So, can the Bureau achieve by regulation the result that the Rules Enabling Act would preclude for courts themselves? That is the question that the Bureau should contemplate.

It would be tempting to say there is no issue because, in the Bureau’s scheme, Rule 23 would not be affecting substantive rights; the Bureau’s regulation, and behind it section 1028, would be doing the work. But that answer only begs the question. Does section 1028 indeed authorize the Bureau to prescribe different outcomes for consumer class actions? It doesn’t say so explicitly. It allows the Bureau to restrict the use of arbitration agreements, but the Bureau and the courts will need to interpret that authority in light of other relevant law, such as the Rules Enabling Act. The Rules Enabling Act articulates a preference that the substantive rights of the parties to a case shouldn’t depend on whether they litigate in federal or state court. One could argue that a later statute, addressing an unrelated area, should not be read to permit exactly that outcome.

As an aside, note that although the Bureau’s proposed rule would also apply to state class actions, the enforceability of an arbitration clause could still depend on the difference between state and federal court. State class actions can be different from, and more limited than, federal class actions. For example, Mississippi has no class actions at all, and Virginia only on a few limited topics; South Carolina doesn’t allow class actions for monetary relief below a threshold of $100 per class member. South Carolina seems to rule out exactly the sorts of small-dollar class actions that the Bureau says it wants to protect!

Some hypotheticals might help illustrate why it is not self-evident that section 1028 would permit the Bureau’s proposed rule. The Bureau can identify and prohibit unfair, deceptive, or abusive acts or practices (“UDAAP”). Could the Bureau declare that a defendant in a class action about marketing of financial products is not allowed to introduce evidence of its communications with individual consumers? Assume for the moment that such a rule could be justified, on its own terms, under the UDAAP standards. Would UDAAP authority permit the Bureau to, in effect, revise the evidence rules for class actions?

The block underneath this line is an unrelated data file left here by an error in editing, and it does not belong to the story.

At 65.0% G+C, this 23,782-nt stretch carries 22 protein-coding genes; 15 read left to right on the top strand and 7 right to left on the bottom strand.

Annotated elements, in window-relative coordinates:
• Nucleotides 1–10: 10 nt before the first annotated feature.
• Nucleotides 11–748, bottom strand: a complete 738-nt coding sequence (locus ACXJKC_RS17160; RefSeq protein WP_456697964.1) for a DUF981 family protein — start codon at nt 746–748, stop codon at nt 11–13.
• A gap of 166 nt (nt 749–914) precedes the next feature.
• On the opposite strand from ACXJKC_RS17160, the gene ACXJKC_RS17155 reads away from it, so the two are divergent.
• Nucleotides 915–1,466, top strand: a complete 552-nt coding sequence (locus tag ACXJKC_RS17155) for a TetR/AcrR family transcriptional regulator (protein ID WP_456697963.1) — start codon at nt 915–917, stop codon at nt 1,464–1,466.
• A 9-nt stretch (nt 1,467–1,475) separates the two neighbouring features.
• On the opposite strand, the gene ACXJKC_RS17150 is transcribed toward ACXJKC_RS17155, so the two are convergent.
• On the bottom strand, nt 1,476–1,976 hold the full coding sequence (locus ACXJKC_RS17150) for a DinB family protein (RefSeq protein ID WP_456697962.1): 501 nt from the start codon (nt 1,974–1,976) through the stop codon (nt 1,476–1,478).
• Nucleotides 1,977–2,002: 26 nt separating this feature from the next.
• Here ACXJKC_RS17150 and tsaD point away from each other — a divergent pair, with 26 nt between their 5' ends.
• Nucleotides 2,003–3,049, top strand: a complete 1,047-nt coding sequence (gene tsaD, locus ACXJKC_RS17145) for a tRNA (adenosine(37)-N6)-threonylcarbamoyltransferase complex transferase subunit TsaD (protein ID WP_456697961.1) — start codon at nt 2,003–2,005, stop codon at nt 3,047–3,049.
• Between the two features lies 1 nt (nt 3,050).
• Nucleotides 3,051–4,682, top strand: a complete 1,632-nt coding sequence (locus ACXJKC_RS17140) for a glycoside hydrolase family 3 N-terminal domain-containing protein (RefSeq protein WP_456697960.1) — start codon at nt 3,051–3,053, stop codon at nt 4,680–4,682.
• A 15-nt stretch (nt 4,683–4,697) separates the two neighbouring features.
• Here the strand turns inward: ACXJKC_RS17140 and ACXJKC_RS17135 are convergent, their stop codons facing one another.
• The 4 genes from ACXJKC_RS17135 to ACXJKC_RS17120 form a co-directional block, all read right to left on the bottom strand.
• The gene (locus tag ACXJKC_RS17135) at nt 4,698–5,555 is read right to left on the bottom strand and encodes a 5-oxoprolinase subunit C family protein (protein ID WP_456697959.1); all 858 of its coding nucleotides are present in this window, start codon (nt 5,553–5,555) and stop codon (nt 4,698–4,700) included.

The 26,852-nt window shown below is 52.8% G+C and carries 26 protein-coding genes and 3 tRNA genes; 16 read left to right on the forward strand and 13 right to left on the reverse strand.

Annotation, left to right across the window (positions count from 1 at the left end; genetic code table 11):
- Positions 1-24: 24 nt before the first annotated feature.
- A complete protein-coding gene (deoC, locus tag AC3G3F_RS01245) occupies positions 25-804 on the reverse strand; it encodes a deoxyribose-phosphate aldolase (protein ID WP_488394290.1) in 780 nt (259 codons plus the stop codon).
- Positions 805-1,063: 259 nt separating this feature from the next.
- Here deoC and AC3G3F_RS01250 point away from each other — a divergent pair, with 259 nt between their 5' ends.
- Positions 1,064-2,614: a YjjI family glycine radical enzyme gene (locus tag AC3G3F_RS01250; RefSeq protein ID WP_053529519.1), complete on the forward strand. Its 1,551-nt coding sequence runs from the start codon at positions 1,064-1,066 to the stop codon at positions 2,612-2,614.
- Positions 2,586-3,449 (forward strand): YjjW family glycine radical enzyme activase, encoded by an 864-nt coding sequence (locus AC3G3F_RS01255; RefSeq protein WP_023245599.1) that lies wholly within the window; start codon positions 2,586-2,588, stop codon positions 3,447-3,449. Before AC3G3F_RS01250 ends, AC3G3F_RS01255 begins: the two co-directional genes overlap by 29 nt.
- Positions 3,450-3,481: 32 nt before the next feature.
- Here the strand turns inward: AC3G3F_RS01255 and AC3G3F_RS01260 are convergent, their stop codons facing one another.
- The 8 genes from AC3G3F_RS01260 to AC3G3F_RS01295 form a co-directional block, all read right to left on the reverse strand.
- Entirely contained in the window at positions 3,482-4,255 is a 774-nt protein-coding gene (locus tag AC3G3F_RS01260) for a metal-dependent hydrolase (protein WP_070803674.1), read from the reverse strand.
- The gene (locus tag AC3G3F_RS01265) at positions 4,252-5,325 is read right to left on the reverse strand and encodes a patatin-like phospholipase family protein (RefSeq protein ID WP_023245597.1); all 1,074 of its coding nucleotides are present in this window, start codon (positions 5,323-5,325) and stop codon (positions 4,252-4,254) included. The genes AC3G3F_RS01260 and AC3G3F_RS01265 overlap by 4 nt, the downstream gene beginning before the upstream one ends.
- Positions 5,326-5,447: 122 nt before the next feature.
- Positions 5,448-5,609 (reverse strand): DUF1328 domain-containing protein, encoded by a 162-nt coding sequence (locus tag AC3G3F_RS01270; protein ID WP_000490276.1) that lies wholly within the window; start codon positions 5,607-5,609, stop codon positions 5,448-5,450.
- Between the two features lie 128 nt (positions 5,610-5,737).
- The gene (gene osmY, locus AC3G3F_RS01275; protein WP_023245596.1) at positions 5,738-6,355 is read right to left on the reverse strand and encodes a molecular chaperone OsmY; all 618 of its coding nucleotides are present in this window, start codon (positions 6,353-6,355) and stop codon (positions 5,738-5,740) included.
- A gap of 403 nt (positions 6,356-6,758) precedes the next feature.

As another example, under the Fair Debt Collection Practices Act (“FDCPA”) the Bureau can generally regulate “the collection of debts by debt collectors.”  Sometimes when a consumer complains that a debt collector is trying to collect an incorrect amount, it turns out that the collector has already obtained (perhaps by default) a state-court judgment for that amount. In that situation, a federal court will often refuse to entertain the consumer’s claim under the FDCPA, on the ground that the Rooker-Feldman doctrine precludes a lower federal court from questioning a state-court judgment.  Could the Bureau overcome that obstacle by issuing a rule stating that a state-court judgment does not conclusively show that a debt collector is claiming the right amount?

I raise these questions here, but I don’t mean to be suggesting an answer. These are interesting issues of statutory interpretation, and the best approach presumably depends on the details. (The Bureau’s proposal cites a few existing regulations from other agencies that restrict the use of arbitration agreements. But so far as I can tell, among those examples only the SEC’s involved a comparable preference for class actions; and that rulemaking did not consider the issue. Moreover, the SEC was only approving a rule issued by FINRA, a private industry self-regulatory body, rather than imposing the restriction itself. That fact might make the analysis different.) With respect to the Bureau’s arbitration proposal, there are surely arguments to be made that the Bureau does have the authority to privilege class actions against arbitration. And it might not be surprising if historical materials associated with the enactment of the Dodd-Frank Act reveal that section 1028 was meant to permit exactly that sort of restriction. My point here is simply to observe that this is an important and non-trivial issue, one that the Bureau and anybody interested in the Bureau’s arbitration proposal should think about.